LOS ANGELES — For LA City Forest Officer, Rachel Malarich, access to trees and the shade they provide is a human right.

“It’s not just about a beautiful amenity, which is how trees were perceived in the past, it’s about health and wellness for our communities,” she said.

What You Need To Know

  • LA City Forest Officer, Rachel Malarich is focused on creating a wider urban canopy for Angelenos 

  • On average, 21% of the city is shaded from trees, but it's not evenly distributed 

  • Boyle heights is covered by just 7% shade and other areas in East LA have low shade coverage as well 

  • Malarich has partnered with USC's Public Exchange program and Urban Trees Initiative to help plan where certain trees should go and where they would be most beneficial

As LA’s first city forest officer, Malarich is focused on creating more equity when it comes to the urban canopy, or tree coverage in Los Angeles.

Many neighborhoods don’t have access to adequate amounts of green space or shade from street trees. On average, 21% of the city does have shade, but it’s not evenly distributed.

“The 21% coverage doesn’t tell the full story,” Malarich said. “We have four census blocks in more affluent neighborhoods that have about 19% to 20% of the total canopy in all of the city.”

Malarich and her team are working to create a tree inventory, tracking the trees that are already planted in Los Angeles, but she’s also planting new ones, focusing on areas that have been historically underserved and don’t have many trees. In Boyle Heights, for example, the tree canopy and shade coverage amounts to just 7%.

Trees are becoming a greater part of the city’s plan to tackle climate change, specifically issues related to extreme heat. Trees and shade can cool down neighborhoods as temperatures continue to rise in the coming years. But the city’s initiative is more complex and challenging than it might ostensibly appear. The species, for example, have to be carefully selected — certain species provide better quality shade.

The city also has to plant trees that won’t buckle sidewalks and roads and that are drought resistant. Plus, they have to take into consideration the preference of the individual community. Which trees will be generally popular and well-liked?

To help plan which trees should go where, what the benefits of certain trees are and how much they help with air quality, Malarich has been working with the USC Public Exchange Initiative, a partnership that brings different departments together to study the impact trees have on the city.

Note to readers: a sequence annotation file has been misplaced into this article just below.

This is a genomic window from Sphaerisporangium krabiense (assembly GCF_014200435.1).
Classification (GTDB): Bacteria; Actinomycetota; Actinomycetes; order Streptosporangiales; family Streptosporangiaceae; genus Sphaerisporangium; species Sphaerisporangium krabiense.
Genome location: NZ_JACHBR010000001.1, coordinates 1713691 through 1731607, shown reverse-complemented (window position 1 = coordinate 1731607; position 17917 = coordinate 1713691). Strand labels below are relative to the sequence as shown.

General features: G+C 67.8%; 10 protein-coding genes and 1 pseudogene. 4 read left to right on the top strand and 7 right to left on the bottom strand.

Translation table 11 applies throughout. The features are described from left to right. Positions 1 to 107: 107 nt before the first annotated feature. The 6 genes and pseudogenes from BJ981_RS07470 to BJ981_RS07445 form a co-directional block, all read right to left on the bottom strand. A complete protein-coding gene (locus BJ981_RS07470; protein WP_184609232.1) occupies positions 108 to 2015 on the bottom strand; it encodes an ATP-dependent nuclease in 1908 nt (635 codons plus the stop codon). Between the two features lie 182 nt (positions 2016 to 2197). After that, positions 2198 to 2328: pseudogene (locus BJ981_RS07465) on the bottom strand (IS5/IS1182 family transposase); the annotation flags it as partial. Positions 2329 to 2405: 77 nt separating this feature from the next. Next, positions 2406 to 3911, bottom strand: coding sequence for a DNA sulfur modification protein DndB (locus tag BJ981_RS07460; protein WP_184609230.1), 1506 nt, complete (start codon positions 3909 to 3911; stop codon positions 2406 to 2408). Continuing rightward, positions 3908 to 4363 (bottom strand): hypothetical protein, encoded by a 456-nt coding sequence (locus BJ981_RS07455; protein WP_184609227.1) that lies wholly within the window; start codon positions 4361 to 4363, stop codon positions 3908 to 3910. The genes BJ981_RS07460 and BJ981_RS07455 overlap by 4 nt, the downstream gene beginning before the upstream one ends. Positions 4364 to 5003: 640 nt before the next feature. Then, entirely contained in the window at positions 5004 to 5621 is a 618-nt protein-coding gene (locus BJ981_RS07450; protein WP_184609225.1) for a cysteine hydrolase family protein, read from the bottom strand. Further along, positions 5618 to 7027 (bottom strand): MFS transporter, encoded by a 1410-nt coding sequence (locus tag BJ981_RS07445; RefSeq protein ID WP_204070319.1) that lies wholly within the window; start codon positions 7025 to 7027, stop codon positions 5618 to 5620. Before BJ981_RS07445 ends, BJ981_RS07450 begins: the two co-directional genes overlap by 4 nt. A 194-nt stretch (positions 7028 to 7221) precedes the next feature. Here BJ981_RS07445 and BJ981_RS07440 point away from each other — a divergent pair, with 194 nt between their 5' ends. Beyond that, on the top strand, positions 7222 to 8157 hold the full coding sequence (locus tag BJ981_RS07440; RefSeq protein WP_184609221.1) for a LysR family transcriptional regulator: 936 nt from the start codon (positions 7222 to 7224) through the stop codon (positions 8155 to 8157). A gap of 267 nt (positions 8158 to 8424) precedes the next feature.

“USC has been helping us think very carefully about where we should make investments first,” Malarich said. “Since we aren’t going to plant every single available location at the same time, where can we start?”

Associate Professor of Practice of Landscape Architecture at USC, Esther Margulies is part of the Public Exchange team.

“We think we can provide, in public parks and public spaces, really significant cooling resources where we can lower the temperature up to 20 degrees, just by planting the right kind of large, high value canopy trees,” Malarich said.

The USC team is in phase two of the Urban Trees Initiative project and have already reported on the specific areas where trees would be most valuable.

They recommended focusing on areas with high population density and where household incomes were relatively low.

“Location of the trees is very important,” Margulies said. “We want to do a strategic study on where they will be most helpful to the people who need them, the people who are most vulnerable and can’t afford to go away when it gets hot.”

She adds that trees can play a significant role in the fight against heat-related illness and even deaths around Los Angeles.

“If we plant the right trees, they will be here for 100 years, maybe 200 years if we work it out correctly or properly,” Margulies said. “But we have to get started now. Every year we wait, we sacrifice some of the benefits of those trees.”

There’s also the matter of the beauty and mental health benefits that planting trees can provide. Malarich points out that those benefits are significant and add to the overall value of creating a greener, cooler city.

“They might not solve the problem of climate change, I’m not in any way saying planting trees will stop that from advancing,” Malarich said. “But it can improve the quality of life for people experiencing the impacts.”